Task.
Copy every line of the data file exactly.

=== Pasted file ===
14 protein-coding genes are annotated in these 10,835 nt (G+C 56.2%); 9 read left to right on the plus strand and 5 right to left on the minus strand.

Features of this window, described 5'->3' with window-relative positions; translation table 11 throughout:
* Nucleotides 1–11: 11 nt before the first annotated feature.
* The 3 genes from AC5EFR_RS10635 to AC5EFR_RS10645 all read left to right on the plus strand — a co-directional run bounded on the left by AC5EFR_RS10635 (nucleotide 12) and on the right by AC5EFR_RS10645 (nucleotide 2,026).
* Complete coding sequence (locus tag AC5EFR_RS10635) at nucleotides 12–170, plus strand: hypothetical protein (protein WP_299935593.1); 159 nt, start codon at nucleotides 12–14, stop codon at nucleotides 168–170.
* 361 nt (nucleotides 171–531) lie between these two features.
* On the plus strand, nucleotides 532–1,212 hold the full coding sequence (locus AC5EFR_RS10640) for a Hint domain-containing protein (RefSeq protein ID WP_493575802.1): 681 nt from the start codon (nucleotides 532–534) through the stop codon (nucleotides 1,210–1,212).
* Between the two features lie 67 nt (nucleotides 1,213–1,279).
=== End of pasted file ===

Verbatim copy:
14 protein-coding genes are annotated in these 10,835 nt (G+C 56.2%); 9 read left to right on the plus strand and 5 right to left on the minus strand.

Features of this window, described 5'->3' with window-relative positions; translation table 11 throughout:
* Nucleotides 1–11: 11 nt before the first annotated feature.
* The 3 genes from AC5EFR_RS10635 to AC5EFR_RS10645 all read left to right on the plus strand — a co-directional run bounded on the left by AC5EFR_RS10635 (nucleotide 12) and on the right by AC5EFR_RS10645 (nucleotide 2,026).
* Complete coding sequence (locus tag AC5EFR_RS10635) at nucleotides 12–170, plus strand: hypothetical protein (protein WP_299935593.1); 159 nt, start codon at nucleotides 12–14, stop codon at nucleotides 168–170.
* 361 nt (nucleotides 171–531) lie between these two features.
* On the plus strand, nucleotides 532–1,212 hold the full coding sequence (locus AC5EFR_RS10640) for a Hint domain-containing protein (RefSeq protein ID WP_493575802.1): 681 nt from the start codon (nucleotides 532–534) through the stop codon (nucleotides 1,210–1,212).
* Between the two features lie 67 nt (nucleotides 1,213–1,279).